How americans feel about ICOs

How Do Americans Feel About ICOs?

How americans feel about ICOs

 

Initial coin offerings or ICOs are a fast-growing trend. ICOs are similar to an initial public offering (IPO), however there are some key differences.

IPOs have been a way for companies and in particular, startups, to raise capital by selling shares in the company.

With an ICO, cryptocurrency startups ask investors to purchase coins at a discount, which are similar to shares but don’t represent ownership in a company. Instead, the idea is that investors are making a gamble the cryptocurrency they’re buying into will increase in value. That increase will mean a return on their investment.

Essentially anyone can launch an ICO, and they are often used as a way to bypass the regulated capital-raising process. Along with being unregulated, as compared to an IPO, investing in ICOs is decentralized with no governing body providing oversight.

Almost anyone can generate tokens, and the token itself doesn’t have any true value. If the business plan becomes a success, then the tokens gain value.

In 2017, there were 435 successful ICOs, each of which raised an average of $12.7 million according to Investopedia. In 2018, some of the top-performing ICOs based on return on investment included Smartlands with a 600 percent return, Dititex with a 530 percent return, and Zilliqa with a 385 percent return.

Despite the possible downsides and the significant risks, many investors aren’t deterred, but what does the average American think about ICOs?

LendEDU did a survey of 1,000 Americans regarding ICOs, Bitcoin and cryptocurrency. The objective of the survey was to determine the knowledge and sentiment of the average American regarding these topics. The research was conducted online by the OnePoll polling company. It looked at American consumers aged 18 and up. Highlights of the survey are detailed below.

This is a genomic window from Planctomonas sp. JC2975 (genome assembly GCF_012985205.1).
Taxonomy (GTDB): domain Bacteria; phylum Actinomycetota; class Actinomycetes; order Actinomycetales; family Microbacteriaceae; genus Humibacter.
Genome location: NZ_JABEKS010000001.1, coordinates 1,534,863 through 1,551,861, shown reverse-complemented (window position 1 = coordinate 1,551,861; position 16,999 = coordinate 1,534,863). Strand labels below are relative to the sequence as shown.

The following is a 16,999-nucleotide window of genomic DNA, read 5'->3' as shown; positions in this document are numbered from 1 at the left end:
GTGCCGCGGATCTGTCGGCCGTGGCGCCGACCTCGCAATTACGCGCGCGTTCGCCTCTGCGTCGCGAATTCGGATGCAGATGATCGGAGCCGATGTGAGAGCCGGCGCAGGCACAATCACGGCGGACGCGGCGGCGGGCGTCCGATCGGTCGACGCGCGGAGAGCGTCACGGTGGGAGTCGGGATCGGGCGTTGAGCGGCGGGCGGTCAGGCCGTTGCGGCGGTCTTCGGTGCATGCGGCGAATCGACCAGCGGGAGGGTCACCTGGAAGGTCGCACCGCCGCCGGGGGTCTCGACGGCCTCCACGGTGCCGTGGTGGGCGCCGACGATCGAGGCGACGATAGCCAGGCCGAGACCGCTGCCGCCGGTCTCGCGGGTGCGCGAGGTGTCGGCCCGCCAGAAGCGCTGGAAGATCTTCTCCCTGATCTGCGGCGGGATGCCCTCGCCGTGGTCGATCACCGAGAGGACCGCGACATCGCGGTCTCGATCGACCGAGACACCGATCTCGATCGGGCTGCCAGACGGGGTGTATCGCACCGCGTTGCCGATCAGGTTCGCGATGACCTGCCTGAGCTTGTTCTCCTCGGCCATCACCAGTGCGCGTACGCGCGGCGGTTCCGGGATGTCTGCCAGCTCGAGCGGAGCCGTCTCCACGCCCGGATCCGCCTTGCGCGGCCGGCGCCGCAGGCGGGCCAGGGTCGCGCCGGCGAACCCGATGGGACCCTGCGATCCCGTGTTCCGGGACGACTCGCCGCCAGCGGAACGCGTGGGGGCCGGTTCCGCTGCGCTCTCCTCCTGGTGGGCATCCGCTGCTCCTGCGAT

Only a Quarter of Americans Have Heard of ICOs

At the time of the survey, only an estimated ¼ of respondents had heard of initial coin offerings (ICOs). 24.90 percent of respondents answered “yes” to the question of whether or not they had heard of them, while just over 75 percent responded no.

It’s likely that as ICOs continue to grow in popularity and become more mainstream, more Americans will gain an understanding, at least broadly, of what they are.

21 Percent of Consumers Think Investing in an ICO is Illegal in the U.S.

When asked the question of whether or not an ICO is illegal in the U.S. as a true-false question, 21 percent of respondents said it was illegal. Only 17.9 percent said it wasn’t illegal and more than 61 percent of respondents said they were unsure.

One of the biggest hurdles facilitators of ICOs will have to overcome is the perception that it’s shady or part of the dark web. One of the primary ways the founders of ICOs can work on this misconception is through education on a more widespread basis, since there is so much misunderstanding.

Even people who are somewhat knowledgeable about the general concept of an ICO may believe it’s illegal simply because of the lack of centralized regulation surrounding these investments. It is true that there are few if any obstacles currently in place to regulate who creates ICOs. This is something that’s potentially going to start to shift as well, as more attention is placed on the investment concept and it becomes more institutionally driven.

15 Percent of Americans Intend to Invest via ICO in the Future

The LendEDU survey results showed that just over 15 percent of respondents reported plans to invest in a new startup or venture via an ICO. However, 57 percent said no, and almost 28 percent of respondents said they were unsure.

Despite the perceptions of ICOs by the average Americans, businesses are starting to see them differently. There seems to be a decline in resistance from established institutions and corporations and more are starting to join the wave of ICOs as a way to raise money for their blockchain ventures. This institutional shift is likely to lend to more legitimization for ICOs, which could improve perceptions and also increase the number of people planning to invest.

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